US 2121501 A
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Patented June 21 1938 HYPOCHLORITE COMPOSITION Paul R. Hershman, Chicago, Ill., assignor, by
direct and mesne assignments, to Oakite Products, Inc., New York, N. Y., a corporation of New York No Drawing. Application March 17, 1936, Serial No. 69,413
This application is a continuation in part of my prior application, Serial Number 15,825, filed April 11, 1935.
This invention relates to a composition of matter which is useful as a disinfectant, bactericide, deodorant, and bleaching agent, as well as for other purposes and to the method for 1 producing the same. More particularly the invention relates to a dry, stable hypochlorite reagent which will quickly and totally dissolve in Water to form a solution of hypochlorites.
It is well known that hypochlorite solutions deteriorate upon standing after their preparation. Various methods have been proposed for 15'. stabilizing such solutions but such methods, in order to attain stability, necessitatesacrificing the reactivity or potency of the solution since stable solutions can be prepared only with low available chlorine concentrations.
, Attempts have also been made to prepare hypochlorites in the dry form containing up to 95% available chlorine by spraying caustic soda into an atmosphere of chlorine gas, so that a reaction takes place. product, although dry, was not very stable.
I have discovered a new method for producing a dry composition which is stable for an indefinite period and which when mixed with water dissolves almost instantaneously to form a highly reactive hypochlorite solution.
In carrying out my invention I add to calcium hypochlorite or chloride of lime a dry acid such as tartaric, succinic, maleic or citric acid or one of the other aliphatic organic acids producing dry inorganic acid such as boric acid; an oxidizing agent, that is, a compound capable of yielding free oxygen, such as sodium chromate, or sodium chlorate; an anhydrous alkali metal salt of an aliphatic organic acid, such as sodium acetate, sodium succinate, sodium tartrate or sodium propionate; and an alkali metal salt such as sodium chloride which will combine with the hypochlorite to form a soluble salt.
The proportion of the materials is preferably such that the alkali metal salt of the aliphatic organic acid and the aliphatic organic acid constituent react with the calcium hypochlorite to form a mixture of soluble calcium salts, sodium hypochlorite, and hypochlorous acid. The purpose of the oxidizing agent is to react further with the calcium salts to produce the clear solutions desirable. It has been found that solutions in which the oxidizing agent has been 5 omitted will, after a time, precipitate some cal- However, the resulting solutions of high dissociation value, or a soluble,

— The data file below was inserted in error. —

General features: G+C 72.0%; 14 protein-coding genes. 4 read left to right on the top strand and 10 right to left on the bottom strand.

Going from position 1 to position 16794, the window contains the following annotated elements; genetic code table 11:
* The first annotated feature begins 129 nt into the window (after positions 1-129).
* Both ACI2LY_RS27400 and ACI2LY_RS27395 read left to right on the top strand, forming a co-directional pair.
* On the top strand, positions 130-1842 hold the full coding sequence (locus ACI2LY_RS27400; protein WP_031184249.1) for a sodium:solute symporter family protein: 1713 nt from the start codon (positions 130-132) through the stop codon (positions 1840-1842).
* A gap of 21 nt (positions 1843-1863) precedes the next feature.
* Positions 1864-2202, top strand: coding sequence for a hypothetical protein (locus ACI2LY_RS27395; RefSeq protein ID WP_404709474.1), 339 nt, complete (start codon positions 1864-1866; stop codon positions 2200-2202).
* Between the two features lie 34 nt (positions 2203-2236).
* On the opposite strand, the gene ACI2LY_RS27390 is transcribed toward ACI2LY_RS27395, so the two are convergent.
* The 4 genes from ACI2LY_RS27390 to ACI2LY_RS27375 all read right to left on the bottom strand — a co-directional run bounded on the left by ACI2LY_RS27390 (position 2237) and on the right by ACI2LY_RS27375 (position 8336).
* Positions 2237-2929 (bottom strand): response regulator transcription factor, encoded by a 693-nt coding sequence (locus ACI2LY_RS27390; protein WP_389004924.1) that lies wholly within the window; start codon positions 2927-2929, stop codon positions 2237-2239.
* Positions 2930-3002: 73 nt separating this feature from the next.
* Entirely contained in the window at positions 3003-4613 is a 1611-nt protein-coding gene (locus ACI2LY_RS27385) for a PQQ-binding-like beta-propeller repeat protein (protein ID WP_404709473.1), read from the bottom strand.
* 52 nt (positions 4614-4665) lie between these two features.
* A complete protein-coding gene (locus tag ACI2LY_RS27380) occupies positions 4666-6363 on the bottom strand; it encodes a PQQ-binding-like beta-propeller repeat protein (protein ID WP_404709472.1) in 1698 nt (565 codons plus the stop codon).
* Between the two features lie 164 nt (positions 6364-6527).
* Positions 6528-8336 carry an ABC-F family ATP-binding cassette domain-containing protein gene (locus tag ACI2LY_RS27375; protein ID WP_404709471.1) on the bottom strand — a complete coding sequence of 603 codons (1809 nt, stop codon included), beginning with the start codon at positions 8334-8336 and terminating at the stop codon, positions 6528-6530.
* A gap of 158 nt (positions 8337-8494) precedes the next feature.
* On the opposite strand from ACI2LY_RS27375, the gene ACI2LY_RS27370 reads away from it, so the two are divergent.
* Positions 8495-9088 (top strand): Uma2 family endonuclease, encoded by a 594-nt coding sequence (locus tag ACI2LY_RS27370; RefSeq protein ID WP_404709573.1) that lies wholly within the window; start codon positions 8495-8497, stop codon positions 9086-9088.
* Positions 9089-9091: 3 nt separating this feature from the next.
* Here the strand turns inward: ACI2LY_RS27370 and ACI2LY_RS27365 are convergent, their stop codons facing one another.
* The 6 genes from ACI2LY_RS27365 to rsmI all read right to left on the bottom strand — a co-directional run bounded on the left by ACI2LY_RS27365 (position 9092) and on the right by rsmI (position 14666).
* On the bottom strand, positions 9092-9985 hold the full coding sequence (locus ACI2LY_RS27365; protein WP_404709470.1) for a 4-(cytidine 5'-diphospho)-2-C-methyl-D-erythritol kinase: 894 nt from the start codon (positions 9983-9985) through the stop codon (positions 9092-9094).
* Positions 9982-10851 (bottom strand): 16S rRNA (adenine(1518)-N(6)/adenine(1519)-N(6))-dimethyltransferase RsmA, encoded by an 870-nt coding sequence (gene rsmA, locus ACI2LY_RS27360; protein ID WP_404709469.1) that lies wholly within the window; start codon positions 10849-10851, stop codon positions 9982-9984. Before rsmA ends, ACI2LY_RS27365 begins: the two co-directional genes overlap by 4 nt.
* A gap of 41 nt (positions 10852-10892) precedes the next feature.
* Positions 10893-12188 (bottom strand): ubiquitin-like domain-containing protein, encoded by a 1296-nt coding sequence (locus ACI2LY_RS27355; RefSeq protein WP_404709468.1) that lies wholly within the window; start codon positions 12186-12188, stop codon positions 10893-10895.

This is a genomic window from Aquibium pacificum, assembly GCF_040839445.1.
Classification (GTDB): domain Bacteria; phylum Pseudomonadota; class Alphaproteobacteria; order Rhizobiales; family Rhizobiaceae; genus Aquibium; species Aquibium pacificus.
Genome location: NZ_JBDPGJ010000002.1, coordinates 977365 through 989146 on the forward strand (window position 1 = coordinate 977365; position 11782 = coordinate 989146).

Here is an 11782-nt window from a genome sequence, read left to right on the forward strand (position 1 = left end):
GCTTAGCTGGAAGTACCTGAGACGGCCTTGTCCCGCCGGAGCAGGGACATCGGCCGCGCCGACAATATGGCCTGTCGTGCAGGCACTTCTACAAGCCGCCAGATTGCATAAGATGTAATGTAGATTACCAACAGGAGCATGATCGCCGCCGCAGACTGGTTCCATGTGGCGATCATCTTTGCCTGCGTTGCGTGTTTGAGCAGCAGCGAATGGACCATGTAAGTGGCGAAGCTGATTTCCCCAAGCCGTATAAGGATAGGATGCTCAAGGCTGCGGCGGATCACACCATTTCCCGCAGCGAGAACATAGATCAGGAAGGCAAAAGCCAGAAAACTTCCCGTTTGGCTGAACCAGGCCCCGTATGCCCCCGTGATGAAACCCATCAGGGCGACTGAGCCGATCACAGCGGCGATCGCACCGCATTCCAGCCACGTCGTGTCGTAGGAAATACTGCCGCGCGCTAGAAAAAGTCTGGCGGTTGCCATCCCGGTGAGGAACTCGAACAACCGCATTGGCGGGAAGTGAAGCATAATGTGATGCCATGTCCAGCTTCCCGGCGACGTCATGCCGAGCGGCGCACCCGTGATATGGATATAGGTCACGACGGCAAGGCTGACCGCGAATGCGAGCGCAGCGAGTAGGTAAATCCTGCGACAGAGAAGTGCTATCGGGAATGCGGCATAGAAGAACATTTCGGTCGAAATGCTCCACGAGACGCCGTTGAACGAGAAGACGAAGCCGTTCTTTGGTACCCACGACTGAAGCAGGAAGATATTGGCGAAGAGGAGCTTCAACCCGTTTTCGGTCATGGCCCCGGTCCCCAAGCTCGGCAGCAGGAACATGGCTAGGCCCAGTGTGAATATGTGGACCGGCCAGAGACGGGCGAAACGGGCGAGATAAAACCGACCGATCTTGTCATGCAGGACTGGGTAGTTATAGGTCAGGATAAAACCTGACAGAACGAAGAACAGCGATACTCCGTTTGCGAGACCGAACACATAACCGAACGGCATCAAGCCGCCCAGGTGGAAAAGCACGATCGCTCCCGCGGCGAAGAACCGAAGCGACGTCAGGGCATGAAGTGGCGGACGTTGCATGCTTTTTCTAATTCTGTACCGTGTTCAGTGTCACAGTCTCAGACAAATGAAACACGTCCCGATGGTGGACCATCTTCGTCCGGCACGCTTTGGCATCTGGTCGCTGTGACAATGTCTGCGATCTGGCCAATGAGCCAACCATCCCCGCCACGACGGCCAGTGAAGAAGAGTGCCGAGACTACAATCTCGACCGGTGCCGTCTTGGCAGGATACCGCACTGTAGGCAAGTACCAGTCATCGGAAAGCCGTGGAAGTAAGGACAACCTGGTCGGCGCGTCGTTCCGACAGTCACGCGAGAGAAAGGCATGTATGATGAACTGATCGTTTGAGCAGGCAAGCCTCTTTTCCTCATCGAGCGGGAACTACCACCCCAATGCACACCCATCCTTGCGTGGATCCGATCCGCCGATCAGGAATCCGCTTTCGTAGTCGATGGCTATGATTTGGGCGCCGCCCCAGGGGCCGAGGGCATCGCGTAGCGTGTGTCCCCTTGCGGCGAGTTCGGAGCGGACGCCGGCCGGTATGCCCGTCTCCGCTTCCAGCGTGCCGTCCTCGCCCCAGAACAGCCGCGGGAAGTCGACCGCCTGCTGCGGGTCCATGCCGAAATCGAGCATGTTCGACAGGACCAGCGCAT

cium salts from solution and cause the solutions to present a cloudy appearance. Also, such oxidizing agents tend to increase the bactericidal efliciency of such solutions.
This is perhaps due to the fact that the equilibrium balance in the solutions Without the oxidizing agents causes the precipitation of the organic calcium salts and the presence of the oxi-' dizing agents such as sodium chromate produces a further reaction in which the calcium salts further react to produce calcium chromate, which is highly soluble, and sodium acetate with sodium tartrate or one of the other metallo-organic salts.
Anhydrous sodium acetate has been found to be a particularly satisfactory saltfor filling the role of the salt of the aliphatic organic acid.
The dry acid used should be such that when it reacts with the other ingredients of the composition there are formed calcium salts which are soluble to some extent in water. Such acids are maleiqmalic, fumario, citric, and tartaric,
As a specific example of a composition prepared in accordance with my invention, the following proportions of ingredients may be mixed:
Parts by weight Calcium hypochlorite to 50 Tartaric acid 3 to 10 Sodium chloride 45 to 80 Sodium acetate (anhydrous) 2 to 10 Sodium chromate .1 to 1 Borax 0 .to 22 The amount of calcium hypochlorite used will depend upon the concentration of available chlorine desired in the material. The amount of acid used should be approximately at least sufiicient to neutralize the mixture in solution, and to react with and dissolve any free lime which may be present in the hypochlorite.